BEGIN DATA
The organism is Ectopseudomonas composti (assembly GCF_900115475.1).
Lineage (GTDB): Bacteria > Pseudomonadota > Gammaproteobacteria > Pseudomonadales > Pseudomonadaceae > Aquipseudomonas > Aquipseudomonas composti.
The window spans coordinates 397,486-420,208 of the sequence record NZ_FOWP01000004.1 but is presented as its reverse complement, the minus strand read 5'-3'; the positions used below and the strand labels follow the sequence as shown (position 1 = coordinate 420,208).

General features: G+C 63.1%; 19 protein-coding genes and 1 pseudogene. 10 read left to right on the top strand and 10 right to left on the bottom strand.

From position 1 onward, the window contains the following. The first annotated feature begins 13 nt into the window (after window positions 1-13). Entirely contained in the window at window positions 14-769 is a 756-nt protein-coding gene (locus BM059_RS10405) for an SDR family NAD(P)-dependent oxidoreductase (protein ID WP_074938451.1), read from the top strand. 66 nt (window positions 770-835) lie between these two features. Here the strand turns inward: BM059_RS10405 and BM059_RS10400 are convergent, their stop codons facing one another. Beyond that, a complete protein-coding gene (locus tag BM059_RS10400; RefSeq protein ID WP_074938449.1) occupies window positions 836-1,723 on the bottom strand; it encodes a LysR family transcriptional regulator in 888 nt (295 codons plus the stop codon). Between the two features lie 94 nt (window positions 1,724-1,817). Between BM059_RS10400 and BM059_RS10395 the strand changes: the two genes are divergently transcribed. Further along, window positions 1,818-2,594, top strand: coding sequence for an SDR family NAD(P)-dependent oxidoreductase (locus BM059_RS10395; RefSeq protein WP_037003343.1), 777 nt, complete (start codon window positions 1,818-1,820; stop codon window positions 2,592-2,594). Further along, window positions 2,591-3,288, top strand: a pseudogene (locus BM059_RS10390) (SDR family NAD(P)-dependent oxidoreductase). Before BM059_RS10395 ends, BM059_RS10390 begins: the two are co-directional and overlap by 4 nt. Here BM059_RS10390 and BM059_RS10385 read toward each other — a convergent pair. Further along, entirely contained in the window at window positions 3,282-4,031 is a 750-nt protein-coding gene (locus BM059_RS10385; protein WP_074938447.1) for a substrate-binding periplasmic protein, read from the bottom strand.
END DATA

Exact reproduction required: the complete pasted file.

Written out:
The organism is Ectopseudomonas composti (assembly GCF_900115475.1).
Lineage (GTDB): Bacteria > Pseudomonadota > Gammaproteobacteria > Pseudomonadales > Pseudomonadaceae > Aquipseudomonas > Aquipseudomonas composti.
The window spans coordinates 397,486-420,208 of the sequence record NZ_FOWP01000004.1 but is presented as its reverse complement, the minus strand read 5'-3'; the positions used below and the strand labels follow the sequence as shown (position 1 = coordinate 420,208).

General features: G+C 63.1%; 19 protein-coding genes and 1 pseudogene. 10 read left to right on the top strand and 10 right to left on the bottom strand.

From position 1 onward, the window contains the following. The first annotated feature begins 13 nt into the window (after window positions 1-13). Entirely contained in the window at window positions 14-769 is a 756-nt protein-coding gene (locus BM059_RS10405) for an SDR family NAD(P)-dependent oxidoreductase (protein ID WP_074938451.1), read from the top strand. 66 nt (window positions 770-835) lie between these two features. Here the strand turns inward: BM059_RS10405 and BM059_RS10400 are convergent, their stop codons facing one another. Beyond that, a complete protein-coding gene (locus tag BM059_RS10400; RefSeq protein ID WP_074938449.1) occupies window positions 836-1,723 on the bottom strand; it encodes a LysR family transcriptional regulator in 888 nt (295 codons plus the stop codon). Between the two features lie 94 nt (window positions 1,724-1,817). Between BM059_RS10400 and BM059_RS10395 the strand changes: the two genes are divergently transcribed. Further along, window positions 1,818-2,594, top strand: coding sequence for an SDR family NAD(P)-dependent oxidoreductase (locus BM059_RS10395; RefSeq protein WP_037003343.1), 777 nt, complete (start codon window positions 1,818-1,820; stop codon window positions 2,592-2,594). Further along, window positions 2,591-3,288, top strand: a pseudogene (locus BM059_RS10390) (SDR family NAD(P)-dependent oxidoreductase). Before BM059_RS10395 ends, BM059_RS10390 begins: the two are co-directional and overlap by 4 nt. Here BM059_RS10390 and BM059_RS10385 read toward each other — a convergent pair. Further along, entirely contained in the window at window positions 3,282-4,031 is a 750-nt protein-coding gene (locus BM059_RS10385; protein WP_074938447.1) for a substrate-binding periplasmic protein, read from the bottom strand.